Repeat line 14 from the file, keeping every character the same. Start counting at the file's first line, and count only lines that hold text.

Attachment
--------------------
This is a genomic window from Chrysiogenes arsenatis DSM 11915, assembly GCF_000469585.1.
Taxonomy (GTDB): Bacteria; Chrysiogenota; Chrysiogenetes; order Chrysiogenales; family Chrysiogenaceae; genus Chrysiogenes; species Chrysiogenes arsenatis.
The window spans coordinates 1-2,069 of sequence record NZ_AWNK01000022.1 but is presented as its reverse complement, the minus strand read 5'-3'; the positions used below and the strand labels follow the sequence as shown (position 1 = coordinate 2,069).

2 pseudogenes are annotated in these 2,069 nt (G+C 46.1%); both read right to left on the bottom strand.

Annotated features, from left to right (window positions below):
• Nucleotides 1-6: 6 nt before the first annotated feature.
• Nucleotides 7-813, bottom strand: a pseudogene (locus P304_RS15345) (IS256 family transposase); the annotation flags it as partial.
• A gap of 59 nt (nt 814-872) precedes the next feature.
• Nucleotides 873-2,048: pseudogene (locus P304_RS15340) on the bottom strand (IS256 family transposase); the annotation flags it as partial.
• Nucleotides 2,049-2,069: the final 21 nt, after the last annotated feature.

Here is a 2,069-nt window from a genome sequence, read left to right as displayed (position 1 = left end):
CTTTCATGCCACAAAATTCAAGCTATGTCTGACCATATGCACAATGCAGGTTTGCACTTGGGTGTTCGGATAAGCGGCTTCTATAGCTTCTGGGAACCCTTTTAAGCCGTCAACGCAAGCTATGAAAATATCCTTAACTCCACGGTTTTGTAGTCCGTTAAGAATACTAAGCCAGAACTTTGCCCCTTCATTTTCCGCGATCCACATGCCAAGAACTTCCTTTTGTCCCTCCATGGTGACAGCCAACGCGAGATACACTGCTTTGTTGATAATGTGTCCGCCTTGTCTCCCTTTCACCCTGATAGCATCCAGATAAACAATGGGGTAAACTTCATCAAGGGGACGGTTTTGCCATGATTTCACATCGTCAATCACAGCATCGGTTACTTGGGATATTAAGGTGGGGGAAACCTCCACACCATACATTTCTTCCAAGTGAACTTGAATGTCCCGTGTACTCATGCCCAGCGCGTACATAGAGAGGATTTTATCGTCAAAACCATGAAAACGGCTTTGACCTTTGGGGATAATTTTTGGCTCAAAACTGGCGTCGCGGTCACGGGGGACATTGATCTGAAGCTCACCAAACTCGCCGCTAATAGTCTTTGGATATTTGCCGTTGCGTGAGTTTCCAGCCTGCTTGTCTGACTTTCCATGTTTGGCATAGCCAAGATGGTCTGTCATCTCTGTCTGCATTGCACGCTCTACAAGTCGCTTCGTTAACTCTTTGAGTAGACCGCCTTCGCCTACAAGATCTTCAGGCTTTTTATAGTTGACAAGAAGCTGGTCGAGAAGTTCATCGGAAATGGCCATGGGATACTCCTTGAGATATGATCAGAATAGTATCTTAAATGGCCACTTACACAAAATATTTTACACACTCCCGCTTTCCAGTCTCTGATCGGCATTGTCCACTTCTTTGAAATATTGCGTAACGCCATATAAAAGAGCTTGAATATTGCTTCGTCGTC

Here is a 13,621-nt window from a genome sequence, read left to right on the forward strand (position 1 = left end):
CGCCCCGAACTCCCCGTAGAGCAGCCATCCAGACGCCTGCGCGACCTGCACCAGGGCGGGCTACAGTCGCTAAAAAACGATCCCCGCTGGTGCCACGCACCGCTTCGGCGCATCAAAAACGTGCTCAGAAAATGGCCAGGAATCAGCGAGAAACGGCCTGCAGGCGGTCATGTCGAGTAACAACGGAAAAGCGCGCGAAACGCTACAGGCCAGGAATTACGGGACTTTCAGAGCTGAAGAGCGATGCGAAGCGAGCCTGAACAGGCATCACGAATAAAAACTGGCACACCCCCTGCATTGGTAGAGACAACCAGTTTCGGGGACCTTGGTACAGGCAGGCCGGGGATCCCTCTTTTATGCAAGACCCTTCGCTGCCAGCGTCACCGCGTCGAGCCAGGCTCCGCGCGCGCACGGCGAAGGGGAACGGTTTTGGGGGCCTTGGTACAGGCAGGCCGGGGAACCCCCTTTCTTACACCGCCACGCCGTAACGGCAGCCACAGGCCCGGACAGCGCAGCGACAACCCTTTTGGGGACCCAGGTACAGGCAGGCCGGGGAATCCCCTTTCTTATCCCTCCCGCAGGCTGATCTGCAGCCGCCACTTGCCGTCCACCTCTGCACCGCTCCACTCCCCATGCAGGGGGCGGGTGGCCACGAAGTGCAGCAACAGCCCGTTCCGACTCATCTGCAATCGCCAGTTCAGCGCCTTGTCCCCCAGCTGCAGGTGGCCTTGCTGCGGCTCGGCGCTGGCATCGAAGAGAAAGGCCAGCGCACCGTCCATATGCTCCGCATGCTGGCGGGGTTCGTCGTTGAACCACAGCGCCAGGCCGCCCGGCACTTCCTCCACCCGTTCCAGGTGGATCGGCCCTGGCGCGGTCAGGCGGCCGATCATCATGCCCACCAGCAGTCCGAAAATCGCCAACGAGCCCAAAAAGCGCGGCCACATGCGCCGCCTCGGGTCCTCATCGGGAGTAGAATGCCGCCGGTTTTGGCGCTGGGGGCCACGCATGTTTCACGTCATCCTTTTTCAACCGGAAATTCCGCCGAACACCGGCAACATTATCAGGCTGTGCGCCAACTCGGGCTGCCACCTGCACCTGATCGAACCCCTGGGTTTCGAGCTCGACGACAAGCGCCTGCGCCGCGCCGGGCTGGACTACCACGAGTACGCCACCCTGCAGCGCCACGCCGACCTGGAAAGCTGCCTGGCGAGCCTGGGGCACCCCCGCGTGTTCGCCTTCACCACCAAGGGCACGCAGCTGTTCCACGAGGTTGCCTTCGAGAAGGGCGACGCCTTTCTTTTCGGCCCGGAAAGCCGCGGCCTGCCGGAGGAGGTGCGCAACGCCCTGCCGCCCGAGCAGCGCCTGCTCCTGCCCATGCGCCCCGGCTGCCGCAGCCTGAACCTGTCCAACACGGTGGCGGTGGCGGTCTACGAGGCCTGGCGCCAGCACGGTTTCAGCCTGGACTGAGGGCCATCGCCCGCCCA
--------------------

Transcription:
CGCCCCGAACTCCCCGTAGAGCAGCCATCCAGACGCCTGCGCGACCTGCACCAGGGCGGGCTACAGTCGCTAAAAAACGATCCCCGCTGGTGCCACGCACCGCTTCGGCGCATCAAAAACGTGCTCAGAAAATGGCCAGGAATCAGCGAGAAACGGCCTGCAGGCGGTCATGTCGAGTAACAACGGAAAAGCGCGCGAAACGCTACAGGCCAGGAATTACGGGACTTTCAGAGCTGAAGAGCGATGCGAAGCGAGCCTGAACAGGCATCACGAATAAAAACTGGCACACCCCCTGCATTGGTAGAGACAACCAGTTTCGGGGACCTTGGTACAGGCAGGCCGGGGATCCCTCTTTTATGCAAGACCCTTCGCTGCCAGCGTCACCGCGTCGAGCCAGGCTCCGCGCGCGCACGGCGAAGGGGAACGGTTTTGGGGGCCTTGGTACAGGCAGGCCGGGGAACCCCCTTTCTTACACCGCCACGCCGTAACGGCAGCCACAGGCCCGGACAGCGCAGCGACAACCCTTTTGGGGACCCAGGTACAGGCAGGCCGGGGAATCCCCTTTCTTATCCCTCCCGCAGGCTGATCTGCAGCCGCCACTTGCCGTCCACCTCTGCACCGCTCCACTCCCCATGCAGGGGGCGGGTGGCCACGAAGTGCAGCAACAGCCCGTTCCGACTCATCTGCAATCGCCAGTTCAGCGCCTTGTCCCCCAGCTGCAGGTGGCCTTGCTGCGGCTCGGCGCTGGCATCGAAGAGAAAGGCCAGCGCACCGTCCATATGCTCCGCATGCTGGCGGGGTTCGTCGTTGAACCACAGCGCCAGGCCGCCCGGCACTTCCTCCACCCGTTCCAGGTGGATCGGCCCTGGCGCGGTCAGGCGGCCGATCATCATGCCCACCAGCAGTCCGAAAATCGCCAACGAGCCCAAAAAGCGCGGCCACATGCGCCGCCTCGGGTCCTCATCGGGAGTAGAATGCCGCCGGTTTTGGCGCTGGGGGCCACGCATGTTTCACGTCATCCTTTTTCAACCGGAAATTCCGCCGAACACCGGCAACATTATCAGGCTGTGCGCCAACTCGGGCTGCCACCTGCACCTGATCGAACCCCTGGGTTTCGAGCTCGACGACAAGCGCCTGCGCCGCGCCGGGCTGGACTACCACGAGTACGCCACCCTGCAGCGCCACGCCGACCTGGAAAGCTGCCTGGCGAGCCTGGGGCACCCCCGCGTGTTCGCCTTCACCACCAAGGGCACGCAGCTGTTCCACGAGGTTGCCTTCGAGAAGGGCGACGCCTTTCTTTTCGGCCCGGAAAGCCGCGGCCTGCCGGAGGAGGTGCGCAACGCCCTGCCGCCCGAGCAGCGCCTGCTCCTGCCCATGCGCCCCGGCTGCCGCAGCCTGAACCTGTCCAACACGGTGGCGGTGGCGGTCTACGAGGCCTGGCGCCAGCACGGTTTCAGCCTGGACTGAGGGCCATCGCCCGCCCA